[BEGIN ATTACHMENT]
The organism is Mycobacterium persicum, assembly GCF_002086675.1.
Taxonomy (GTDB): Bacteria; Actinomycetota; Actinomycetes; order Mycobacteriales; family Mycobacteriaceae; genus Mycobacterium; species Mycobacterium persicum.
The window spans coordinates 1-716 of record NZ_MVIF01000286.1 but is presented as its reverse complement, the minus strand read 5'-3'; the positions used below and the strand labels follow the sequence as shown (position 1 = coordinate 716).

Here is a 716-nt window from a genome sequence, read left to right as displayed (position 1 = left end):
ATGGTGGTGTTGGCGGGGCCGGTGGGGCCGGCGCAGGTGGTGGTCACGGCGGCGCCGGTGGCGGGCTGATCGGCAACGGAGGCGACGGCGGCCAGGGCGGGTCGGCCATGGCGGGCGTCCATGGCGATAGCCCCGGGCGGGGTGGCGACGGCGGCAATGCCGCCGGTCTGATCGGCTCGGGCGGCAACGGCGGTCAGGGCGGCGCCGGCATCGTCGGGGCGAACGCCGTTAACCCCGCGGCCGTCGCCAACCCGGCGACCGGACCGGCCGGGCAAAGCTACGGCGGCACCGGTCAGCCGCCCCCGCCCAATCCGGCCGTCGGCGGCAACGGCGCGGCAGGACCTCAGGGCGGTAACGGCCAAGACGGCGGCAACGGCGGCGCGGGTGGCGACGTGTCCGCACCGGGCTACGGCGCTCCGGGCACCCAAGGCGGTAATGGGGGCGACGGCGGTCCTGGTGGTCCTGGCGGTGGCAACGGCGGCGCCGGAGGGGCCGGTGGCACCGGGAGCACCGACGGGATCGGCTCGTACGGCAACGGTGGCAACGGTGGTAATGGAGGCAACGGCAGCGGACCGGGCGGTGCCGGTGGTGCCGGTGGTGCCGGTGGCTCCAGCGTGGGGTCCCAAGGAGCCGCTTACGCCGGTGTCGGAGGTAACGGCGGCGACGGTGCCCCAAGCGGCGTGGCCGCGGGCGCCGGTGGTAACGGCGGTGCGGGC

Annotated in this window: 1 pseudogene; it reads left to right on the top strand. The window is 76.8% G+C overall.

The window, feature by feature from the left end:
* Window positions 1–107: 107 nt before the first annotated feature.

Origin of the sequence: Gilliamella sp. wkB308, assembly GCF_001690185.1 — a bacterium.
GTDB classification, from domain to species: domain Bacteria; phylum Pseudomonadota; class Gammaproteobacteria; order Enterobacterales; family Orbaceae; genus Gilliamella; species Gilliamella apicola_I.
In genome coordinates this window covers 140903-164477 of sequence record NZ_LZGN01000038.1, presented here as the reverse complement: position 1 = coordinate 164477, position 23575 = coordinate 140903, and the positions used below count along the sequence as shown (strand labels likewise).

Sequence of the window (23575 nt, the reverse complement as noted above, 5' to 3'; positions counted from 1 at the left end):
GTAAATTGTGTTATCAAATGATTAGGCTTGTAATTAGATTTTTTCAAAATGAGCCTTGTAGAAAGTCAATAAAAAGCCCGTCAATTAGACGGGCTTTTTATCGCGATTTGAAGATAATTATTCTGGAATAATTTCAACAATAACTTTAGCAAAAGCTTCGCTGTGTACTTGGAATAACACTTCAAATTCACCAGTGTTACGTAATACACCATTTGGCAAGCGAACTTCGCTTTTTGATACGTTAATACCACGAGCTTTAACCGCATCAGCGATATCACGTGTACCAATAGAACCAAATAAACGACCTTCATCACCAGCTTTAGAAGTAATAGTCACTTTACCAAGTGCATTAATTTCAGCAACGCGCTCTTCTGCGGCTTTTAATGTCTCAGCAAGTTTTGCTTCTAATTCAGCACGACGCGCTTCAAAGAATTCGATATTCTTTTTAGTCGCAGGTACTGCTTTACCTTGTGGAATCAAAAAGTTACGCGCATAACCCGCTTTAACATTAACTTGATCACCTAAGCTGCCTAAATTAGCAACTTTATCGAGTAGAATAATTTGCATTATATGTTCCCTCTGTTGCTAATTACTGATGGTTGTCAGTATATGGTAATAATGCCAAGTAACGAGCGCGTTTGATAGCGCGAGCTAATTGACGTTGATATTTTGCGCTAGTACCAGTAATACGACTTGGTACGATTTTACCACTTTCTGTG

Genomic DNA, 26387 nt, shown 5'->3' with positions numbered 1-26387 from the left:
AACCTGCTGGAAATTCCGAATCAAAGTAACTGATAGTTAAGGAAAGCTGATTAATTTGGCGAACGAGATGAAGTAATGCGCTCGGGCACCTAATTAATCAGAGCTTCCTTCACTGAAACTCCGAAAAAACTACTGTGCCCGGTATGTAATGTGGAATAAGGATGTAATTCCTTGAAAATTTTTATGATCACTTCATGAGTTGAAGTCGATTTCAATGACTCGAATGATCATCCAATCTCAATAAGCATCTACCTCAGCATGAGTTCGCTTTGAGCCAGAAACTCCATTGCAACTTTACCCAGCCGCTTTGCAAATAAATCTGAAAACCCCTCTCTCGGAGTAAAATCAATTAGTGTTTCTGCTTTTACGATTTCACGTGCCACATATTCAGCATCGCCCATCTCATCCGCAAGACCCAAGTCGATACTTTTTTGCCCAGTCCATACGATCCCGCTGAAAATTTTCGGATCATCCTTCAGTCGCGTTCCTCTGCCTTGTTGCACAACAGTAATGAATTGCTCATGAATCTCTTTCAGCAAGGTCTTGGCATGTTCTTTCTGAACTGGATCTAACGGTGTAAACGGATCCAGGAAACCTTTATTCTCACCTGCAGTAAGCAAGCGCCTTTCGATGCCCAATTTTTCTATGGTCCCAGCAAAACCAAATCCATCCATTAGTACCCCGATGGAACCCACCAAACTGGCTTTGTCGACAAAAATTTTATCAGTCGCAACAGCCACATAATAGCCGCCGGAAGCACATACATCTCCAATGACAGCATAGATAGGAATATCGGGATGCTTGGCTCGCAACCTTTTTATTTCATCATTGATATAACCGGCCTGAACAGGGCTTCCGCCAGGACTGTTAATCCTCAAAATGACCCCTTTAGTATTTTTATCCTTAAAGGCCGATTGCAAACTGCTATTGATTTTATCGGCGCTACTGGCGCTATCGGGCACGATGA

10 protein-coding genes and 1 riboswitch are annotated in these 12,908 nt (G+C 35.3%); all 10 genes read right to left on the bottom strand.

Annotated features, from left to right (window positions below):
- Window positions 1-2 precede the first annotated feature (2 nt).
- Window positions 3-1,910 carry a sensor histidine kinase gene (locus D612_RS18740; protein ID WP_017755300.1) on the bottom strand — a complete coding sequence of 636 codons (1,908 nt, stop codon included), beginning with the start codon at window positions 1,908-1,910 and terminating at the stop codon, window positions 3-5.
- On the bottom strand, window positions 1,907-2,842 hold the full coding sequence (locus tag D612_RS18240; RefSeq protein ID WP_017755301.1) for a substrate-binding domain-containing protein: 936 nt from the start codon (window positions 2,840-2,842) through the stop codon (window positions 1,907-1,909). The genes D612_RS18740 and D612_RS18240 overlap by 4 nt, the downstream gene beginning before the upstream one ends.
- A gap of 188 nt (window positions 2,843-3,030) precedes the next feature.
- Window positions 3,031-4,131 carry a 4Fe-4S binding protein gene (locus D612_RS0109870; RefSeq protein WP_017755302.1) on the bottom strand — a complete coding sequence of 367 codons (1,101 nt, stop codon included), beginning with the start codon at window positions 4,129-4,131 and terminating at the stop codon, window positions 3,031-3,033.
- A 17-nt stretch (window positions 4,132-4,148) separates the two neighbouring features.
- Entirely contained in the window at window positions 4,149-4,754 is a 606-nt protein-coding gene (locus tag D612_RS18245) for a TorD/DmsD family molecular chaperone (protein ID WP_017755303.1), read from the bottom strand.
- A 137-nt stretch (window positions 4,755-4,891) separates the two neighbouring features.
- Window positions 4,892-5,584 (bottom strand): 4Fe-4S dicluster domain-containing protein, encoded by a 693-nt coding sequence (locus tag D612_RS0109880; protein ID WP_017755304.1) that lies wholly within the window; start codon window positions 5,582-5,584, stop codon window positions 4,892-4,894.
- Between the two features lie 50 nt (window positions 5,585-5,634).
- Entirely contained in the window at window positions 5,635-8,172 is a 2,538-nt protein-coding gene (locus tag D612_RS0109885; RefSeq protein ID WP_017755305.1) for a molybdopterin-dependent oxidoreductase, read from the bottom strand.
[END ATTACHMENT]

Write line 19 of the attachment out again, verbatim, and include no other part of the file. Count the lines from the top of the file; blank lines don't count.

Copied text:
- Window positions 3-1,910 carry a sensor histidine kinase gene (locus D612_RS18740; protein ID WP_017755300.1) on the bottom strand — a complete coding sequence of 636 codons (1,908 nt, stop codon included), beginning with the start codon at window positions 1,908-1,910 and terminating at the stop codon, window positions 3-5.